Bed bug bites are caused by bed bugs primarily of two species: Cimex lectularius (the common bed bug) and Cimex hemipterus. Infestation is rarely due to a lack of hygiene. These insects feed exclusively on blood and may survive a year without eating. They are attracted by body warmth and carbon dioxide.
Around a bite, the body's reaction can cause anything from slight discoloration of the skin, to large red welts similar to mosquito bites or bruises. Bed bug saliva contains an anticoagulant (something that prevents blood from clotting) which may cause the bites to bleed. Several bites in the same area may lead to general redness of the skin and to hives-like symptoms not necessarily around the bites themselves.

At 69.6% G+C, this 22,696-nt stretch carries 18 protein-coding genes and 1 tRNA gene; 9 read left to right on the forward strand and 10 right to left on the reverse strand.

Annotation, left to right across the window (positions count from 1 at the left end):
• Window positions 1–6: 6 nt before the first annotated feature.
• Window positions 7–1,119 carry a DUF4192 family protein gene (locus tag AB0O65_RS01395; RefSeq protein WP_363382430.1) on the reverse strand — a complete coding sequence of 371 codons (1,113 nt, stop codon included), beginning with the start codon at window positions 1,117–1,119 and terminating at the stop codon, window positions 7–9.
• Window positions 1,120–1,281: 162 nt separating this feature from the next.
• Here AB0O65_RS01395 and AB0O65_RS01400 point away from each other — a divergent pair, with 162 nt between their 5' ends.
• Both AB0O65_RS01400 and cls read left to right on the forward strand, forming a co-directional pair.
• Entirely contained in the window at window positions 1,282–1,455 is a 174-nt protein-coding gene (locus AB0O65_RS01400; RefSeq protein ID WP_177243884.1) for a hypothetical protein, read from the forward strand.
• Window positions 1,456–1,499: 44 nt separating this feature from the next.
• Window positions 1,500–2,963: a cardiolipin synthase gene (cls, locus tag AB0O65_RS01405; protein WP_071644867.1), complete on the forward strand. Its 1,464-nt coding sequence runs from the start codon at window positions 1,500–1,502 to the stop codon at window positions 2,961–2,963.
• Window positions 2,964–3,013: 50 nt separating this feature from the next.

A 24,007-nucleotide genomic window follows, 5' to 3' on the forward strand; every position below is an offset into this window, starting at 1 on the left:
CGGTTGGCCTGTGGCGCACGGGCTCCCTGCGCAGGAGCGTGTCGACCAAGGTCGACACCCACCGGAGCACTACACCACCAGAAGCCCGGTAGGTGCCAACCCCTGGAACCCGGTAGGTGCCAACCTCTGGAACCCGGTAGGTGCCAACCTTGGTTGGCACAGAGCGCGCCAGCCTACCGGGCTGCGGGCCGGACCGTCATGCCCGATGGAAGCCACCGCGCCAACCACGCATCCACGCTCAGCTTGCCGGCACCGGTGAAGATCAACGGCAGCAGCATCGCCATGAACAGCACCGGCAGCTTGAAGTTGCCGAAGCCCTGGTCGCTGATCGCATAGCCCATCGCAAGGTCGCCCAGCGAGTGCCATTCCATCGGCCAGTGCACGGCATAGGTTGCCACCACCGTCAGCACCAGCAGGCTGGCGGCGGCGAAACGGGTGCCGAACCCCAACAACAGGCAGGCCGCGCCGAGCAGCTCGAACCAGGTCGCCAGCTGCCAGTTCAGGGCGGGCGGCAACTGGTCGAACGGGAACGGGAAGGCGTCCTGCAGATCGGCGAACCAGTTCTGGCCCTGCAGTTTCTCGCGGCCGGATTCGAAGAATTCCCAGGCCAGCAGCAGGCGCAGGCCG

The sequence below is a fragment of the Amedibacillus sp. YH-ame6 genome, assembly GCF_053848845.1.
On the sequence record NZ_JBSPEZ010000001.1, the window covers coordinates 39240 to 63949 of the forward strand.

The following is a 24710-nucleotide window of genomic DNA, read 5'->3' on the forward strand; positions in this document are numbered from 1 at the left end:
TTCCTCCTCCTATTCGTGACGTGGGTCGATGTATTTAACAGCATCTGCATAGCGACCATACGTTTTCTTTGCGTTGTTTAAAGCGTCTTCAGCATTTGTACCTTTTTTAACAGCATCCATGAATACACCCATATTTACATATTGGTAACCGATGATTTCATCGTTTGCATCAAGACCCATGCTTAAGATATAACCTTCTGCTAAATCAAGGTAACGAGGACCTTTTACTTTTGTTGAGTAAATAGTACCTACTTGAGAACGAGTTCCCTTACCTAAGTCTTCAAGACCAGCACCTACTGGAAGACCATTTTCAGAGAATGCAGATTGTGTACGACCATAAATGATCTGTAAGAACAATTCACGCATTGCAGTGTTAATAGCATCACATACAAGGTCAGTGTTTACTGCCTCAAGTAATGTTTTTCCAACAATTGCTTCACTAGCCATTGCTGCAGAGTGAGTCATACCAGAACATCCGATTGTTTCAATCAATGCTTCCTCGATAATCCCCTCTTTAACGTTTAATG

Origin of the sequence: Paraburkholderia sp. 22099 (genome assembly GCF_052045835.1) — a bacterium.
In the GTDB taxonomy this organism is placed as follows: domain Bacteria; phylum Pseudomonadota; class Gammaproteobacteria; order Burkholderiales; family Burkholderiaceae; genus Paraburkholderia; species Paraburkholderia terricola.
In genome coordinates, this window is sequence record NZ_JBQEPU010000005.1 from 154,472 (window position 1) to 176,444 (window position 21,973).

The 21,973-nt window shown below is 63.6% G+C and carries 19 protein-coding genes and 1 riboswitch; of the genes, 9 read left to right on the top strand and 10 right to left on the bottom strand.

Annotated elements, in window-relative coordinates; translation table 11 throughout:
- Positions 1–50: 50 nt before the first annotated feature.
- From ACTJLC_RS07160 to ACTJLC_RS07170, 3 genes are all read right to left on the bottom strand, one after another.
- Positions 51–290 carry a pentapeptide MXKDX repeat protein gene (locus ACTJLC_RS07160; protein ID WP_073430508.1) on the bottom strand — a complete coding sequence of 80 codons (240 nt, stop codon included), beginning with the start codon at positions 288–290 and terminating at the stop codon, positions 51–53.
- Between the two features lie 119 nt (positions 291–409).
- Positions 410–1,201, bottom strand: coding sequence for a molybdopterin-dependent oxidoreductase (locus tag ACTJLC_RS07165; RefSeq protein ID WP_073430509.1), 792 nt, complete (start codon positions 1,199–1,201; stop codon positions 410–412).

Even though bed bug bites cause itchiness and irritation to the skin similar to flea, spider and mosquito bites, there are a few differences. The bites of bed bugs usually appear as small, red welts and tend to show up in groups or in a line formation on the hands, feet, neck and other exposed body parts during sleep.
The bite marks are similar to that of a mosquito or a flea — a slightly swollen and red area that may itch and be irritating. The bite marks may be random or appear in a straight line. Other symptoms of bed bug bites include insomnia, anxiety, and skin problems that arise from profuse scratching of the bites.
In most cases, a mosquito bite produces a red, itchy bump, which can bleed if scratched. Those with mild reactions to a mosquito bite can take antihistamines to reduce itching and swelling. Consult a physician before taking any new medications.
Bed bug bites vs. mosquito bites Bedbug bites and mosquito bites can both be red, swollen, and itchy. If you have a line of bites that appear in a small area of your body, they're more likely to